Other Tenses and
  Verb Topics

Simple Past

Present Perfect

Past Perfect


Future Perfect

Strong Verbs

Modal Auxiliaries



Separable Prefixes

Inseparable Prefixes

Reflexive Verbs


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Dartmouth German
    Studies Department

  Every beginning is difficult

The Present Tense in English:

English, in contrast to German, has a variety of tenses to indicate present time, and Germans who are learning English are often at a loss in deciding which to select: "I sing," "I do sing," "I am singing", or "I have been singing."

The Present Tense in German:

German makes it much easier by offering only one structure to cover all of these present-time meanings. The speaker must then employ adverbs to convey the differences (see below). Note: the following discusses only the present tense in the indicative mood and active voice. The subjunctive mood and the passive voice are treated elsewhere, as are the modal auxiliaries, reflexive verbs, and constructions with the verb lassen.

Here are the regular present-tense endings that are added to the verb stem:*

ich singe     wir singen
du singst     ihr singt
    Sie singen
er/sie/es singt     sie singen

Again: German does not use grammatical forms to denote aspect, but relies on adverbs to make the distinctions that we find in English:

Ich singe jeden Morgen in der Dusche. I sing in the shower every morning.
Er singt jetzt. He is singing now.
Sie singt doch, aber nur wenn sie singen will. She does sing, but only when she wants to.
Wir singen seit einer Stunde. We have been singing for an hour.

As in English, the present tense is also frequently used to denote the future, as long as the context is clear:

Wir singen heute Abend um 8. We are singing this evening at 8.

Variations on the regular forms:

To ease pronunciation, the du form and the third person singular become -est and -et if the verb stem ends in -d, -t, -m, or -n. For example:

finden to find du findest er/sie/es findet
warten to wait du wartest er/sie/es wartet
atmen to breathe du atmest er/sie/es atmet
segnen to bless du segnest er/sie/es segnet

Verbs with stems ending in -s, -ss, -ß, or -z add only a -t in the du form. For example:

hassen to hate du hasst
heißen to be named du heißt
sitzen to sit du sitzt

  The average family has 1.66 children.

Irregular forms:

A few common verbs, including sein ("to be"), are irregular enough in the present tense to be learned separately:

sein "to be" werden "to become"
ich bin     wir sind ich werde     wir werden
du bist     ihr seid du wirst     ihr werdet
    Sie sind     Sie werden
er/sie/es ist     sie sind er/sie/es wird     sie werden

  haben "to have"   wissen "to know"
  ich habe   wir haben   ich weiß    wir wissen
  du hast   ihr habt   du weißt  ihr wisst
    Sie haben    Sie wissen
  er/sie/es hat   sie haben   er/sie/es weiß  sie wissen

  We're here.

The Modal Auxiliaries have irregular forms in the singular:

Infinitive ich du er/sie/es wir ihr Sie sie
dürfen darf darfst darf dürfen dürft dürfen dürfen
können kann kannst kann können könnt können können
mögen mag magst mag mögen mögt mögen mögen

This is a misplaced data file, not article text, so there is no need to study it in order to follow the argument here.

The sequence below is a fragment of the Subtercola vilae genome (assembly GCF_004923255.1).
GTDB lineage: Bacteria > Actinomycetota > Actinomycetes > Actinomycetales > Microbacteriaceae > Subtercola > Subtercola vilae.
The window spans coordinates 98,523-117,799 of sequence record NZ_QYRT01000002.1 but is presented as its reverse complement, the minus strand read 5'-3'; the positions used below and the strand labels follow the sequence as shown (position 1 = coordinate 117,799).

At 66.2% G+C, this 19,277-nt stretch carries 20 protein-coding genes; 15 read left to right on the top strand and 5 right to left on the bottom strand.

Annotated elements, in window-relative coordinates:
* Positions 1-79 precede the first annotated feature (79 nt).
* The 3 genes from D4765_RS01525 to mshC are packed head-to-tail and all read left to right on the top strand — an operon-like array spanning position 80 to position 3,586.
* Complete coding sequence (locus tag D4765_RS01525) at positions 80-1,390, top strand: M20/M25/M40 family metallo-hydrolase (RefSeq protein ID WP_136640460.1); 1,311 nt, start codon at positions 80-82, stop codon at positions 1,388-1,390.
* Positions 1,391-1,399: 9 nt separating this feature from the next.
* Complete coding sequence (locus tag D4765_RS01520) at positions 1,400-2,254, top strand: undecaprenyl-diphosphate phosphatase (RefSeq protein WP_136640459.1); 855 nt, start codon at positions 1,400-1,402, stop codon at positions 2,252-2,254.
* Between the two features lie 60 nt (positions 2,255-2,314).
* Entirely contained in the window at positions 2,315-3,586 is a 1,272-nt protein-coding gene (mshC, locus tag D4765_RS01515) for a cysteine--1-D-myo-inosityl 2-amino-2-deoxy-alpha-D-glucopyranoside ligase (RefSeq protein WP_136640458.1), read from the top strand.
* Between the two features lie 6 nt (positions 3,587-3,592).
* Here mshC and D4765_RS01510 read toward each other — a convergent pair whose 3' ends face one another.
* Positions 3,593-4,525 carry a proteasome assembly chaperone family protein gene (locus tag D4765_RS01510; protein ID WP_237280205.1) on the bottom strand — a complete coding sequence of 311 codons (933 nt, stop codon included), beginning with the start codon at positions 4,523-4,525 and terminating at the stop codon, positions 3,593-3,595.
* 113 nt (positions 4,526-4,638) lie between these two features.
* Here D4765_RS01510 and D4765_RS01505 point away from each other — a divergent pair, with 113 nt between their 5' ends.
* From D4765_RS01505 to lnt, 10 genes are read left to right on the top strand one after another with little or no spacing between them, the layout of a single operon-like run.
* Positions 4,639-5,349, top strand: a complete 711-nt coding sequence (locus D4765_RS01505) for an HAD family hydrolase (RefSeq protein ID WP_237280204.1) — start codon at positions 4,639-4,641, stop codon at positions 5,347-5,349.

müssen muss musst muss müssen müsst müssen müssen
sollen soll sollst soll sollen sollt sollen sollen
wollen will willst will wollen wollt wollen wollen

Not all strong verbs have irregular forms in the present tense, but a number of them do change their stems in the "du" and 3rd-person singular forms. Here are some of the more common ones (N.B. with a few exceptions, this list contains only stems without separable or inseparable prefixes e.g. fangen but not anfangen, laden but not einladen, etc.). A more complete listing of the principal parts of strong verbs is also available.

Infinitive "du" "er/sie/es" Meaning
essen isst isst to eat
geben gibst gibt to give
helfen hilfst hilft to help
nehmen nimmst nimmt to take
sprechen sprichst spricht to speak
treffen triffst trifft to meet
vergessen vergisst vergisst to forget
werfen wirfst wirft to throw
lesen liest liest to read
sehen siehst sieht to see
fahren fährst fährt to drive
fallen fällst fällt to fall
fangen fängst fängt to catch
halten hältst hält to hold
laden lädst lädt to load
lassen lässt lässt to let; leave
laufen läufst läuft to run
schlafen schläfst schläft to sleep
schlagen schlägst schlägt to hit
tragen trägst trägt to carry; wear
wachsen wächst wächst to grow
waschen wäscht wäscht to wash

Note that those irregular verbs whose stems end in -t do not add an ending in the third person singular:

Infinitive "er/sie/es" Meaning
halten hält to hold
braten brät to roast, fry
raten rät to advise; to guess
gelten gilt to be valid
schelten schilt to scold

As in the simple past tense, the finite verb might have a separable prefix, which then goes to the end of the clause:

Wir kaufen immer montags ein. We always shop on Monday.
Sie bringt ihren neuen Freund mit. She is bringing her new boyfriend along.
Er lädt uns dieses Mal nicht ein. He's not inviting us this time.
Er ruft seine Mutter nie an. He never phones his mother.

* All infinitives end in -en (e.g. springen [to jump]) or sometimes just -n (e.g. wandern [to hike]). The "stem form" of regular verbs is that which remains after the -en or -n is removed.
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